Is it in Gallant we trust. . .or just the “Life of Brian”? 


It is not entirely clear to me what Premier Brian Gallant was thinking as he composed his first State of the Province address and chose, last week, to launch with a quote from the 13th-century Catholic friar, Francis of Assisi (a.k.a., Giovanni di Pietro di Bernardone).

But if grabbing attention by conflating the secular woes of the current age in New Brunswick with those of pre-Renaissance Italy was his endgame, the Grit honcho may have been on to something – even if that something amounted to enduring irrelevance amongst the body politic.

“Start by doing what’s necessary, then do what’s possible, and suddenly you are doing the impossible,” he began, parroting the buono parola of the late, great saint and animal lover (take care, Mr. Premier; moose fences could, again, become an election issue, fours years hence).

For those who subscribe to the power of magical thinking, it was a truly awesome  overture. For the rest of us who don’t, it was a truly brilliant distraction.

After all, in the other words of the original Franciscan monk, “It is not fitting, when one is in God’s service, to have a gloomy face or a chilling look,” because, presumably, “If God can work through me, he can work through anyone.”

Of course, if He does, then he has never looked better.

Standing before an elbows-to-elbows crowd of maybe 1,000 gawkers (read: citizens), the young premier was GQ-ready in composure and presentation. Reportedly, he even memorized his speech, so as to appear. . .well, authentic.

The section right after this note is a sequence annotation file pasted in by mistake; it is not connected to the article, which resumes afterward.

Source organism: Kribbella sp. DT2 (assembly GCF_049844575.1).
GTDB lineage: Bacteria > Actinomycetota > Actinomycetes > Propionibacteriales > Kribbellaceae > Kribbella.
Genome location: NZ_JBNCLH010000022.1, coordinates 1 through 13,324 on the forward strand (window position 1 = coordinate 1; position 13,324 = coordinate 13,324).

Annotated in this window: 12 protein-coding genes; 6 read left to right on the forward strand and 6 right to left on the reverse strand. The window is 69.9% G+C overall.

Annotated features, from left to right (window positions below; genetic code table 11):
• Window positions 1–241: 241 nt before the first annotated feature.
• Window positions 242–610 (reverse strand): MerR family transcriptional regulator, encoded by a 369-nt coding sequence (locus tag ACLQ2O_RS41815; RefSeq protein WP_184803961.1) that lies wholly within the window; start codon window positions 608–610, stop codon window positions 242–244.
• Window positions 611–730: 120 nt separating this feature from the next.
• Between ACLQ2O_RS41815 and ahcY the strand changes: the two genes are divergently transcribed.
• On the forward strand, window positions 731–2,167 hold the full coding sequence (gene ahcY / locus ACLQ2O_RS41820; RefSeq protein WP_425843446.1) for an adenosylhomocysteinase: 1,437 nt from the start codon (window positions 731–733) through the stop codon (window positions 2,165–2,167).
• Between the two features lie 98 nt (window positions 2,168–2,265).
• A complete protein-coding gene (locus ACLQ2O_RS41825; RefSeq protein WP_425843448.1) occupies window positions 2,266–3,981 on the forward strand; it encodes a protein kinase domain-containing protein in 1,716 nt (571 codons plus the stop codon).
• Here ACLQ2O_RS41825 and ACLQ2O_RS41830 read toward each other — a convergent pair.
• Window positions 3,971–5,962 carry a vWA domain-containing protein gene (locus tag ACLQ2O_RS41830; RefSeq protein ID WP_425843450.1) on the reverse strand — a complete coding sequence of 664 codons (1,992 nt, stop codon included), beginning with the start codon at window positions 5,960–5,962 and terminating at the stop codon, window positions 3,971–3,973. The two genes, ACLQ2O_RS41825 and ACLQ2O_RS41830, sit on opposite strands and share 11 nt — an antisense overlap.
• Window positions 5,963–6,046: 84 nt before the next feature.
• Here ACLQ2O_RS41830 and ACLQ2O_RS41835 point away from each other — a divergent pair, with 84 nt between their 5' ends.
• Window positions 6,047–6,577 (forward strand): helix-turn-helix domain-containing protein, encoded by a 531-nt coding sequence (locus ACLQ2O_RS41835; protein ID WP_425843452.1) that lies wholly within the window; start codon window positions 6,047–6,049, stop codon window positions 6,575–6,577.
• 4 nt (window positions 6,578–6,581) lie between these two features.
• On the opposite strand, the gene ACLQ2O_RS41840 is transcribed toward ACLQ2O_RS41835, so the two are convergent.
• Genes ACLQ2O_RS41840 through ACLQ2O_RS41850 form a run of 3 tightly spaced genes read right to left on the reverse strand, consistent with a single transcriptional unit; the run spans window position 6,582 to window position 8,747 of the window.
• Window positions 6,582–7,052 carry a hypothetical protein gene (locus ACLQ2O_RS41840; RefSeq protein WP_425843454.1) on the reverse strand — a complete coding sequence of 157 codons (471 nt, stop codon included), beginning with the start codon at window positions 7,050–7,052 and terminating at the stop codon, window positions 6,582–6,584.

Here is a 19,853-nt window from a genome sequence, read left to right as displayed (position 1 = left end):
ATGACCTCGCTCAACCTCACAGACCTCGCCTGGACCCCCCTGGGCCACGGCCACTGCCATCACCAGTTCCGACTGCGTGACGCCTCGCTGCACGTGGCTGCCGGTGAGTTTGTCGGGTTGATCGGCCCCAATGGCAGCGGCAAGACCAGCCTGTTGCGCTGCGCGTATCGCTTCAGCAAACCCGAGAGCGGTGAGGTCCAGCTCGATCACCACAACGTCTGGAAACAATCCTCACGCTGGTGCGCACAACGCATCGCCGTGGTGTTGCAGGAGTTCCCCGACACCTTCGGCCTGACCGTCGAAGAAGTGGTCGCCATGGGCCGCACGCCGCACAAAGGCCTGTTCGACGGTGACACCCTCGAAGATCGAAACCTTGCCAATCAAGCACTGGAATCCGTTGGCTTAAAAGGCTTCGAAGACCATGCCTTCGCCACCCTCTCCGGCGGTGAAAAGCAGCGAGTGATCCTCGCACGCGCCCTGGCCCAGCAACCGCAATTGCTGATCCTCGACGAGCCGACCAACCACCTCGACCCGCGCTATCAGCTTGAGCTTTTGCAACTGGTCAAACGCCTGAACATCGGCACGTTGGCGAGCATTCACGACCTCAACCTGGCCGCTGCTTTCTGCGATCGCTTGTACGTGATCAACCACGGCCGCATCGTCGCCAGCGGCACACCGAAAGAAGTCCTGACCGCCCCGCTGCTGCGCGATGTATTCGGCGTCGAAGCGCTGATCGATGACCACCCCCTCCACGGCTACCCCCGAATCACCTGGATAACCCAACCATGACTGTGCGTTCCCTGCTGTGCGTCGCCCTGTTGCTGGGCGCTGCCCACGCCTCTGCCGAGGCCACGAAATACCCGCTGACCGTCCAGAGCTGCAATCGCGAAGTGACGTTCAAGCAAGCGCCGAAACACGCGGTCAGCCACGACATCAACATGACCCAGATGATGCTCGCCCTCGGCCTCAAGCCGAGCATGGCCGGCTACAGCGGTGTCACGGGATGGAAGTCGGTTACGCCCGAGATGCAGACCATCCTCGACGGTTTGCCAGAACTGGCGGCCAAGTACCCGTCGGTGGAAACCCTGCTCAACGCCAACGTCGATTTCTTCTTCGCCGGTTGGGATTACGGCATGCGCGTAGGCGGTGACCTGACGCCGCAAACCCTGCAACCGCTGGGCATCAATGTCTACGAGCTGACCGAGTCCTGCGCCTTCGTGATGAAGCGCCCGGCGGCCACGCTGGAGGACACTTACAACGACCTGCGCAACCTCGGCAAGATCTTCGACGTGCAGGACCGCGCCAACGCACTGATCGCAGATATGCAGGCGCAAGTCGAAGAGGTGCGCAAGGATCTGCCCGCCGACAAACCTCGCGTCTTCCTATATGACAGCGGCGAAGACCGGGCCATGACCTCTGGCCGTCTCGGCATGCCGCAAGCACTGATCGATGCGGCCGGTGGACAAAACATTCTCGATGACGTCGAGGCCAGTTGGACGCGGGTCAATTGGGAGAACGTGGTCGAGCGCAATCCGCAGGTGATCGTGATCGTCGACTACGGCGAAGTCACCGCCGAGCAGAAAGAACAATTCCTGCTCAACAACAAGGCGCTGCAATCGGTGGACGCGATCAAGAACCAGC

“Decisions are going to be made to put our finances in order,” he said. “We have tough choices before us. . .It can be made by 13 people in a cabinet room, or they can be made with 750,000 people working together.”

What’s more, he said, “We have to have the resolve to tackle these challenges once and for all, I can tell you that our government has the political will and has the resolve to take these challenges on.”

Yes, he said, “We need to get people out of our hospitals.”

Yes, he affirmed, “The (provincial government) program review is purely pragmatic.” (In other words, civil servants: no hard feelings).

And yes he declared, “We have to get away from the status quo. . .When we have our finances in order, we can focus on the kind of things we need to do to help make our province the best place to raise a family. If we want to achieve these. . .things, the status quo is not an option. . .To move forward, away from the status quo, we need to make some tough decisions.”

As for his reliance on St. Frank (no, not you McKenna), he said, “That quote (by F. Assisi) sums up what New Brunswick has to do, in my opinion. . .Do what’s necessary. Then do what’s possible. Then, suddenly, we are doing and accomplishing things we never thought possible. . .I think New Brunswickers are ready for tough choices.”

Does he now?

Faith, folks, is a many-splendored marvel.

It can move people to extraordinary feats and exemplary behaviour.

Or, it can persuade erstwhile able-minded individuals to abandon their reason to the big-rock candy mountain of redemption through sacrifice.

Even St. Francis might agree: the devil is in the details.

It’s not enough that the premier delivers homilies. That’s what election campaigns are for.

And the time has passed for a 750,000-member consultation team. If anything, we New Brunswickers have proven over the past 18 years that we really don’t play well together in our various sandboxes of privilege and entitlement.

The time now is for a true, bullet-by-bullet strategy to rescue the province from its dangerous fiscal morass, taking careful consideration of the long-term investments that actually contribute to sustained and durable prosperity (early and public-school education comes to mind).

We don’t need a preacher, delivering sermons as a trendy, Sunday-morning vicar might. We need a secular democrat possessed of a clear-eyed vision for the next 25 years of public administration.

In the end, he will not be remembered for his magical oratory. He might even be reviled by many who once believed in him.

As for the rest of us, let us judge him by the actions he took to rebuild this economy – not by his saintly words.

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